In accounting, materiality is a pervasive concept that relates to the qualitative characteristics, especially relevance and reliability. Materiality and relevance are both defined in terms of what influences or makes a difference to a decision maker, but the two terms can be distinguished. A decision not to disclose certain information may be made, say, because investors have no need for that kind of information (it is not relevant) or because the amounts involved are too small to make a difference.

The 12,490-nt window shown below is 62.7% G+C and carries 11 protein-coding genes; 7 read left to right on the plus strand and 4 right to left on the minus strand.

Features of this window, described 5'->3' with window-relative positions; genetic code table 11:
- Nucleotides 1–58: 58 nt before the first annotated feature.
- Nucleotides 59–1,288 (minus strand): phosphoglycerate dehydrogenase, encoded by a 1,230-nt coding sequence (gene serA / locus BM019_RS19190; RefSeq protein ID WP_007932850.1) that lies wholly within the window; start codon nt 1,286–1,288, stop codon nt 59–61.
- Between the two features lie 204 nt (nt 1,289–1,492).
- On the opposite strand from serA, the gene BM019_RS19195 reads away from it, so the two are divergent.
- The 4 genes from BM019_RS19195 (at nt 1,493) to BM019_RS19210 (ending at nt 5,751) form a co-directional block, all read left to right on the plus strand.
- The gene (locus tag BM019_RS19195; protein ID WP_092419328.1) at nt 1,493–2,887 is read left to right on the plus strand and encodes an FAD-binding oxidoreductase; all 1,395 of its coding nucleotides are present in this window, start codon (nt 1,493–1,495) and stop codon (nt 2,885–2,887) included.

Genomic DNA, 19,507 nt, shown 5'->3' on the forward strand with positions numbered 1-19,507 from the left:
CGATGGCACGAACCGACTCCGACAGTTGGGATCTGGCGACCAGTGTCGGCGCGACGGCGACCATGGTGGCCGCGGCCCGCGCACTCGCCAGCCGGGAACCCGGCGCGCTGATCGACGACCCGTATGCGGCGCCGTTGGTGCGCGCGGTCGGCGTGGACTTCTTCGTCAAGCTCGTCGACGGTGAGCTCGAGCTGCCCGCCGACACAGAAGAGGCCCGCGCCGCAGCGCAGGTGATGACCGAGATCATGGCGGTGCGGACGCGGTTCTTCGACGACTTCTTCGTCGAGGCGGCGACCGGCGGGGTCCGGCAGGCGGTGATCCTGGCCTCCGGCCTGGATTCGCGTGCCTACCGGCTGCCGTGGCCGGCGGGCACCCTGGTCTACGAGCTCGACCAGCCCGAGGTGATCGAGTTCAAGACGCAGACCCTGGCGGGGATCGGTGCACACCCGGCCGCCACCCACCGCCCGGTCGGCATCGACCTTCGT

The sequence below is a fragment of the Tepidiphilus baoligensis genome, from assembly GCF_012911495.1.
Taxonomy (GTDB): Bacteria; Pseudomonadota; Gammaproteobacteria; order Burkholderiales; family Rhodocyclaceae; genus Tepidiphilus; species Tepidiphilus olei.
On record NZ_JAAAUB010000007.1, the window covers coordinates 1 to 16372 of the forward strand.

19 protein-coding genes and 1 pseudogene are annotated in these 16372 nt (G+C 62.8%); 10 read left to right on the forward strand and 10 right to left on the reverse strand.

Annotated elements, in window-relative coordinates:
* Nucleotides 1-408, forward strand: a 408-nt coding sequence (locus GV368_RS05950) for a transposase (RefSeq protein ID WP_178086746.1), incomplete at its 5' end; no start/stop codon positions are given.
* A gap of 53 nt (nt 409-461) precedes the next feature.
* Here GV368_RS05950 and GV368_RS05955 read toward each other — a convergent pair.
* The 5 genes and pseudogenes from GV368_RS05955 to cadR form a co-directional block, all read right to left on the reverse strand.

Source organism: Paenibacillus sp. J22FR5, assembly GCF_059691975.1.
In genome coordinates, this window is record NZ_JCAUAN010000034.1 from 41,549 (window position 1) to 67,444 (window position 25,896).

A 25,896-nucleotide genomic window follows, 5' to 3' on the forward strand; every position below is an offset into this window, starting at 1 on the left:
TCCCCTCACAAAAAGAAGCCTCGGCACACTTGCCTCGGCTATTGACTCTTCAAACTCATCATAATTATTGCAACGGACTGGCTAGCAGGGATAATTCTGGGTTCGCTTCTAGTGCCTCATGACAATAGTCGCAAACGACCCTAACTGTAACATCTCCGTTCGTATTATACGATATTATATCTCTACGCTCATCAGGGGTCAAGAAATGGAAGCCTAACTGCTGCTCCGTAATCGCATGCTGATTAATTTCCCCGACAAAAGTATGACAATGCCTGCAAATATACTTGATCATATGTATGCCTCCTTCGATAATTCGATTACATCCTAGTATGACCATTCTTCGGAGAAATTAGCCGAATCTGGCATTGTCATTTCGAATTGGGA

Magnitude by itself, without regard to the nature of the item and the circumstances in which the judgment has to be made, will not generally be a sufficient basis for a materiality judgment. The Board's present position is that no general standards of materiality can be formulated to take into account all the considerations that enter into an experienced human judgment.
Quantitative materiality criteria may be given by the Board in specific standards in the future, as in the past, as appropriate.
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